Rural Industries

This series of Rural Craft photographs were taken by Bridget in the 1950s at different workshops around England, in association with David Thomas from the Rural Industries Bureau. They show the process of how these individual crafts were practiced and also act as a social document, conveying the men and women working at the time.

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Butter-mould carving
Howard Brothers, Chesham Buckinghamshire

These images show butter and shortbread moulds being hand-carved by the Howard Brothers in 1957 - among the few remaining makers at this time. They were made out of sycamore – a clean, straw-coloured and slightly transculescent material – or Boxwood – a material of harder grain – needed when doing a carving of special intricacy.

Butter-moulds are made in a variety of patterns, many first designed over a century ago. At one time each dairy farm used its own symbol so that it’s butter could be identified. Those made by Howard Brothers include patterns such as the rose, swan, wheatear, cow and acorn patterns. The firm also specialised in designs that showed “a modern trend” eg. A saxophone, drums, party hat and trumpet.

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Basket Making
South-West of Langport in the Sedgemoor district of Somerset

Weaving baskets from rods of willow has been practiced in this country since before the Neolithic Age.Today, willow basket making is no longer a wide-spread profession but rather practiced within a niche artistic market.

These images show the process of the willow being cut down, then stripped – using a ‘brake’ (a fork consisting of two spring blades through which the rods are pulled twice) - through to the weaving of the baskets, a process that required great skill and strong and pliant fingers.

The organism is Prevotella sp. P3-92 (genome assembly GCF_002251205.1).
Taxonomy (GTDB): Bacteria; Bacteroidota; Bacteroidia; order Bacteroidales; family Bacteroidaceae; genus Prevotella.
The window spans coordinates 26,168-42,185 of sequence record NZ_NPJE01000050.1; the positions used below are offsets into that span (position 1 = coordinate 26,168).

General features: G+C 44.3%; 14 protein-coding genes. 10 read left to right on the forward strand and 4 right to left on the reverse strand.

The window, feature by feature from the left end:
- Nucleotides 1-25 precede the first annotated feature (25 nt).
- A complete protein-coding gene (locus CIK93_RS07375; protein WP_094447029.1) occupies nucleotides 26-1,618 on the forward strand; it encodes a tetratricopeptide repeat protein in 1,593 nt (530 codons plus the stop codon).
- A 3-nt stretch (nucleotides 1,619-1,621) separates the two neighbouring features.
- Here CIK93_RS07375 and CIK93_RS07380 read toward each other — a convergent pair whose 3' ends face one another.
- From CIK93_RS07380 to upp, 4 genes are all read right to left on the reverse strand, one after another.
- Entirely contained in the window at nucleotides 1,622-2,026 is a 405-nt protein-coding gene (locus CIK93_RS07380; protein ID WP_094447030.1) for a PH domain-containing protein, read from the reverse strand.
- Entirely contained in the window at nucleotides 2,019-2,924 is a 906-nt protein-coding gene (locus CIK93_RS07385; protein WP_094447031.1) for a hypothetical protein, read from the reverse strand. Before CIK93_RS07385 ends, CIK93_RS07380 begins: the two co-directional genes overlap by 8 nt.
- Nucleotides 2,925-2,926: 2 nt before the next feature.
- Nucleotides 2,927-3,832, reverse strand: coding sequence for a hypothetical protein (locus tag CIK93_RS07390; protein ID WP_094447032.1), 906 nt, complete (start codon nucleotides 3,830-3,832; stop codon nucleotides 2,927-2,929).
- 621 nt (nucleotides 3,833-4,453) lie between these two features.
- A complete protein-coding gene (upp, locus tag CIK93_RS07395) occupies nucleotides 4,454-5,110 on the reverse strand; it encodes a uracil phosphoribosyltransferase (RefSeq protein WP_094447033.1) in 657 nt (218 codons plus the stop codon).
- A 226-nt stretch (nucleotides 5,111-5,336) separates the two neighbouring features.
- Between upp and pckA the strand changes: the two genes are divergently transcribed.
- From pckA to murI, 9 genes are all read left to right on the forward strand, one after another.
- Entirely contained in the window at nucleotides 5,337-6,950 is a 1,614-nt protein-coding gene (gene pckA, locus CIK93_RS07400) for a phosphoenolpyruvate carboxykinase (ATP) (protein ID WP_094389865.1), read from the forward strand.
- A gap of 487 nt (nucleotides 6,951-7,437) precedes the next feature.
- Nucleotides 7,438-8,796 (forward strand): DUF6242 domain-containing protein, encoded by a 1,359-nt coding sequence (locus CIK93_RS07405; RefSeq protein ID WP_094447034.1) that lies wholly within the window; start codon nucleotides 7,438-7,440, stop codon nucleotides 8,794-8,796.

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Ladder-Making
Messrs Hide and Clements firm, Wrotham Kent

These images show the making of fruit pickers ladders – a ladder made lighter than others and a speciality of this Kentish firm.

They document the process of ladder-making from when the oak billets are first shaped into ladder rungs to the final product; capture members of the Hide and Clements staff testing out a 36-foot ladder and show the piles of sawdust and shavings that were kept and burnt to use as fuel during the winter months.

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Racing Farrier
The Forge, Walton on the Hill, Tadworth Surrey

These images show the making and fitting of horse shoeing for racing horses.

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Rake and Trug Making
Location unknown, most likely Somerset

Rake making - considered to be a lost tradition – came back into fashion briefly in 2012 when Helen Skelton presented a documentary on the BBCs Country File about the Rudds – a family considered to be Cumbria's last traditional wooden rake-makers. A rake is traditionally made out of ash, willow, elm and sycamore and means to “scrape together”. Bridget’s images were most likely taken in Somerset and portray a different, completely hand-made design to the modern ones.

Trugs are a light-weight, shallow basket, made from curved strips of wood, predominantly sweet chestnut, and were used to carry flowers, fruit and more. In Sussex, trug making still appears to be preserved as a craft.

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Rush Mat Weaving
Waveney Apple Growers Ltd. of Aldeby (now a Freezer unit) near Beccles, Suffolk

Rush Mat weaving has been practiced since at least Anglo-Saxon times, used for floor covering before carpetting was commonly used. Its use in basketry and chair seating stems back to Antiquity. These images show the process of the rushes been cut, washed and dried and then finally plaited by the women workers.

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Sheepskin Glove and Slipper Making
Morland, Somerset

From the‘deburring’ of the wool to the ‘stretching’ of the leather to the cutting and sewing of the accesories themselves, these images show the process of creating sheepskin gloves and slippers. Morland is still a fully functioning and well known shoe business.

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